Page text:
Review: Bamboozled (French Insititute in Scotland)
Updated: Jul 28, 2023
An audio-visual multi-media jumbled bag of stuff
Waiting for guests to arrive for a party is usually a dull void of perfecting the playlist and praying that the talkative ones arrive first, but not for Constant Vigier and Sonia Killmann. No, they start to create, dance, and…watch a video for over 20 minutes? In any case, Bamboozled by Killmann and Vigier is a dance and music performance in which Killmann plays piano, saxophone and electronics, while Vigier dances, showing off his pedigree having recently left Scottish Ballet.
His experience shows – his movement is both jagged and elegant in a way that has been carefully engineered and executed exactly as intended. It is a shame that it being so tight and contained makes his performance cold to watch as an audience member. He dances, but he rarely performs. In some dancers, this can be beautiful, as though you are seeing them lose themselves in their own movement. But Vigier’s choreography is too stiff and precise to have that carefree quality, and so what audiences are left with a performance that is just very uninviting.
Meanwhile, Killmann plays the piano, mixing it with electronics, and occasionally plays the saxophone as Vigier dances behind her. She is a talented musician but never creates anything that is an attraction in itself. The whole time it feels like something is missing – like we are watching layers of sight and sound being built up and we just have to wait for this “audio-visual” experience we were promised to come together. But it never does. It is like the choreography, music and multimedia were put together first and the concept of a house party was a half-baked afterthought. It doesn’t matter how talented the theatre-makers are, any show that is made without something to bind their talents together will end up feeling bitty and lacklustre.
To make things worse, any energy they have built up in the first two-thirds grinds to a halt when the multimedia element kicks in. What this entails is sixteen videos of Vigier dancing against a white background, usually in brightly coloured morph suits, arranged in a grid and projected on the backdrop. All the little Vigiers are synchronised, not to imitate each other perfectly but to make ripples of movement across the screen when put all together. It took great skill to make, and even more when Vigier joins in and dances in time with all his digital selves, but the novelty and repetition of it grows very old very quickly. None of the visuals are particularly innovative or exciting, in fact they could easily be mistaken for a music video from the 2000s. The whole performance is inspired by a five-minute short film that Killmann and Vigier made for BBC’s Dance Passion 2022, which used the same style with dancers in little white squares moving in and out of sync with each other. Although it still looks a little dated for 2022, watching it for five minutes in this form makes sense; through a screen, with performances as live as they are ever going to be, making the most of a digital format and its possibilities. Watching a projection, in a theatre, with the performers themselves watching it too sat on chairs and piano stools, for damn near twenty minutes, does not make sense.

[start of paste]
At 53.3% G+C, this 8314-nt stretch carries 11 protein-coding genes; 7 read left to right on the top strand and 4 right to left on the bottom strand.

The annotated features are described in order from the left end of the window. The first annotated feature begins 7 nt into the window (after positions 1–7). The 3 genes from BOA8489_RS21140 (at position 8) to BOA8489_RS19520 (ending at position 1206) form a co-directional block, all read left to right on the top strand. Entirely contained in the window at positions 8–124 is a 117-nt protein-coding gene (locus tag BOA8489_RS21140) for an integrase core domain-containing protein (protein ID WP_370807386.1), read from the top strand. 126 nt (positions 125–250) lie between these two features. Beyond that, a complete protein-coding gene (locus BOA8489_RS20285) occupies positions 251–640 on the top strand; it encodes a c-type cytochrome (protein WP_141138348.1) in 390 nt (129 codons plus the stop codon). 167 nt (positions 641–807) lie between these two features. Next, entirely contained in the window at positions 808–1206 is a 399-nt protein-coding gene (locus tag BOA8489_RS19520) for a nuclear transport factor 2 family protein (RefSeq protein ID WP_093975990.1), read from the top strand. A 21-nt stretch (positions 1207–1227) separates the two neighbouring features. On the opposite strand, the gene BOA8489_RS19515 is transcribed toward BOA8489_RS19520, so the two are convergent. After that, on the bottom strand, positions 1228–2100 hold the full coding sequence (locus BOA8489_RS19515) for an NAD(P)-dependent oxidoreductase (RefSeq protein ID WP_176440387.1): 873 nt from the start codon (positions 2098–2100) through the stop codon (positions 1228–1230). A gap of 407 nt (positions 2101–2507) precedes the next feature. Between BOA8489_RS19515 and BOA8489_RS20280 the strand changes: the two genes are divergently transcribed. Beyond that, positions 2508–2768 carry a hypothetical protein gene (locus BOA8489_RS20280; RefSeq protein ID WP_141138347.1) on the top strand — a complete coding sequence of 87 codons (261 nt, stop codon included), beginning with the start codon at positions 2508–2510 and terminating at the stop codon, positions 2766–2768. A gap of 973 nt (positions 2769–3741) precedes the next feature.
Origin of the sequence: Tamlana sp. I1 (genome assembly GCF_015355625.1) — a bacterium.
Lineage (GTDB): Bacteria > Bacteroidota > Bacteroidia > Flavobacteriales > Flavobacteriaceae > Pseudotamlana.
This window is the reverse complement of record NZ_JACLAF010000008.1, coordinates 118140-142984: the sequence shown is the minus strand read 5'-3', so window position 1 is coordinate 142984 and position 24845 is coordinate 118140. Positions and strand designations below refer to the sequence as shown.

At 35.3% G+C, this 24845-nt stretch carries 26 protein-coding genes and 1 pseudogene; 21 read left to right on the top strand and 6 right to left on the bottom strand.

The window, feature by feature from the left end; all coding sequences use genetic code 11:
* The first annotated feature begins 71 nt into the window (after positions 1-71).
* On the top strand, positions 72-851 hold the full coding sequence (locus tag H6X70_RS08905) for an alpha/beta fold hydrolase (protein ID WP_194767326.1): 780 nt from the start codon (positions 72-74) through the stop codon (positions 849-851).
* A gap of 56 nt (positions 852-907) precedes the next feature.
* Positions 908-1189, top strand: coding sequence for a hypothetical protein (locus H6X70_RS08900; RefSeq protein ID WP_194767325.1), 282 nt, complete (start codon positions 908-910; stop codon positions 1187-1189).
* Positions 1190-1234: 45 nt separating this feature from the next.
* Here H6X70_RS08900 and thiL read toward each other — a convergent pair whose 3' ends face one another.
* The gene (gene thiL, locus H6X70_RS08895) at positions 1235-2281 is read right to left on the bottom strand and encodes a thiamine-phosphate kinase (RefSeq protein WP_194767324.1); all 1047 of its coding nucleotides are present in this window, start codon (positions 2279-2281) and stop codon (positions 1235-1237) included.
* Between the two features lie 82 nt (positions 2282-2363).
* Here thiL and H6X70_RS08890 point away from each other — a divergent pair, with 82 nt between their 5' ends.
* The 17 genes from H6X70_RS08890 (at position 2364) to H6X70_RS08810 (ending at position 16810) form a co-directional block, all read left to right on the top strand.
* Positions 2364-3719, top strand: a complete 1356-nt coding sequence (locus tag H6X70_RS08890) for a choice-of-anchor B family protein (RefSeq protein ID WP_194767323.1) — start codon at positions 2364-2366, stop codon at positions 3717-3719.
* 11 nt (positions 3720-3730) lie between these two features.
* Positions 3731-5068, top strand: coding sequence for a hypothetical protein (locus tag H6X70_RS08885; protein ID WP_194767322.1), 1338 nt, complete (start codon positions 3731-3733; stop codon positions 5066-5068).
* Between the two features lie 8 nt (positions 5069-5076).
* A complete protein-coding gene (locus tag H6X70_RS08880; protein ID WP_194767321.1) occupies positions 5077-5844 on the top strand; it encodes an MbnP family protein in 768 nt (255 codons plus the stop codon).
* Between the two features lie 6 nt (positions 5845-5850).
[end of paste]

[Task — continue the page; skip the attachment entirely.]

By the end of the performance, any remaining pretence that it has been about a housewarming party is gone, and the performers shuffle off, leaving as lively an atmosphere as they came in with. This is a party and a performance that will have you twiddling your thumbs and counting the minutes. Killmann and Vigier have brought their talents to the table, but they have no coherent vision to bond them together, create a narrative, to produce a desired effect on the audience. This show won’t leave you feeling “bamboozled”, just short-changed. One star.
Whispers from the Crowd: "I don't know where to begin! It was incredible. They are perfect together." "I was impressed with the timing. It's easy to forget how many takes that involves. I liked when he joined in as well, I was hoping he would do that."
Bamboozled has completed its run at the French Insititute in Scotland